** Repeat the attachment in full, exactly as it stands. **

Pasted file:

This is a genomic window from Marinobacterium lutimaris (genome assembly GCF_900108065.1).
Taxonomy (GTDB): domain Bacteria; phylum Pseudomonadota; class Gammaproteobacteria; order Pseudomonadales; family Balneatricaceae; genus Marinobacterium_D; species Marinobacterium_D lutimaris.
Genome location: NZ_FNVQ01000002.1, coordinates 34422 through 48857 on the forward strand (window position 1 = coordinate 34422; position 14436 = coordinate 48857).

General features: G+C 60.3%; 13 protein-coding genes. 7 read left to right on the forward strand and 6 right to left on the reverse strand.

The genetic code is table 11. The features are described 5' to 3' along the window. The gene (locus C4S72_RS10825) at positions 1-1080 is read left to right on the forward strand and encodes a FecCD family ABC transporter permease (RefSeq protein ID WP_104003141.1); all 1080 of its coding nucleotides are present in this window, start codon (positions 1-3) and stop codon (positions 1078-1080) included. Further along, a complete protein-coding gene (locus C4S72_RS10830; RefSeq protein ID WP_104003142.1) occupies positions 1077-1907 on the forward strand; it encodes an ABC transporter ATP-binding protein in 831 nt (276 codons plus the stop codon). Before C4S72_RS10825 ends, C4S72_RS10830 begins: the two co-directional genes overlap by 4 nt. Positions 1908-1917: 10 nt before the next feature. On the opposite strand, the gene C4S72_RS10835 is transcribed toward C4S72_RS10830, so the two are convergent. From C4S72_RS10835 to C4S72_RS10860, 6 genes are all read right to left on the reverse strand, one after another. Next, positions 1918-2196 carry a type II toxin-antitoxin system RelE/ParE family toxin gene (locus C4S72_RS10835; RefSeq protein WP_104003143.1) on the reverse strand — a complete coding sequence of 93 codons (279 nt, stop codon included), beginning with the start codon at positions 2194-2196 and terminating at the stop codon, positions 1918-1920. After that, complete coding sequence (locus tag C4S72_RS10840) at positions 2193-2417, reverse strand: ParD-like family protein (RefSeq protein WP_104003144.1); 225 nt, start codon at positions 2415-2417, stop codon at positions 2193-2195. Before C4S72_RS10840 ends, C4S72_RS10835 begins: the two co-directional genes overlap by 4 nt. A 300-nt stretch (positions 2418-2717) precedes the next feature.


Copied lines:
This is a genomic window from Marinobacterium lutimaris (genome assembly GCF_900108065.1).
Taxonomy (GTDB): domain Bacteria; phylum Pseudomonadota; class Gammaproteobacteria; order Pseudomonadales; family Balneatricaceae; genus Marinobacterium_D; species Marinobacterium_D lutimaris.
Genome location: NZ_FNVQ01000002.1, coordinates 34422 through 48857 on the forward strand (window position 1 = coordinate 34422; position 14436 = coordinate 48857).

General features: G+C 60.3%; 13 protein-coding genes. 7 read left to right on the forward strand and 6 right to left on the reverse strand.

The genetic code is table 11. The features are described 5' to 3' along the window. The gene (locus C4S72_RS10825) at positions 1-1080 is read left to right on the forward strand and encodes a FecCD family ABC transporter permease (RefSeq protein ID WP_104003141.1); all 1080 of its coding nucleotides are present in this window, start codon (positions 1-3) and stop codon (positions 1078-1080) included. Further along, a complete protein-coding gene (locus C4S72_RS10830; RefSeq protein ID WP_104003142.1) occupies positions 1077-1907 on the forward strand; it encodes an ABC transporter ATP-binding protein in 831 nt (276 codons plus the stop codon). Before C4S72_RS10825 ends, C4S72_RS10830 begins: the two co-directional genes overlap by 4 nt. Positions 1908-1917: 10 nt before the next feature. On the opposite strand, the gene C4S72_RS10835 is transcribed toward C4S72_RS10830, so the two are convergent. From C4S72_RS10835 to C4S72_RS10860, 6 genes are all read right to left on the reverse strand, one after another. Next, positions 1918-2196 carry a type II toxin-antitoxin system RelE/ParE family toxin gene (locus C4S72_RS10835; RefSeq protein WP_104003143.1) on the reverse strand — a complete coding sequence of 93 codons (279 nt, stop codon included), beginning with the start codon at positions 2194-2196 and terminating at the stop codon, positions 1918-1920. After that, complete coding sequence (locus tag C4S72_RS10840) at positions 2193-2417, reverse strand: ParD-like family protein (RefSeq protein WP_104003144.1); 225 nt, start codon at positions 2415-2417, stop codon at positions 2193-2195. Before C4S72_RS10840 ends, C4S72_RS10835 begins: the two co-directional genes overlap by 4 nt. A 300-nt stretch (positions 2418-2717) precedes the next feature.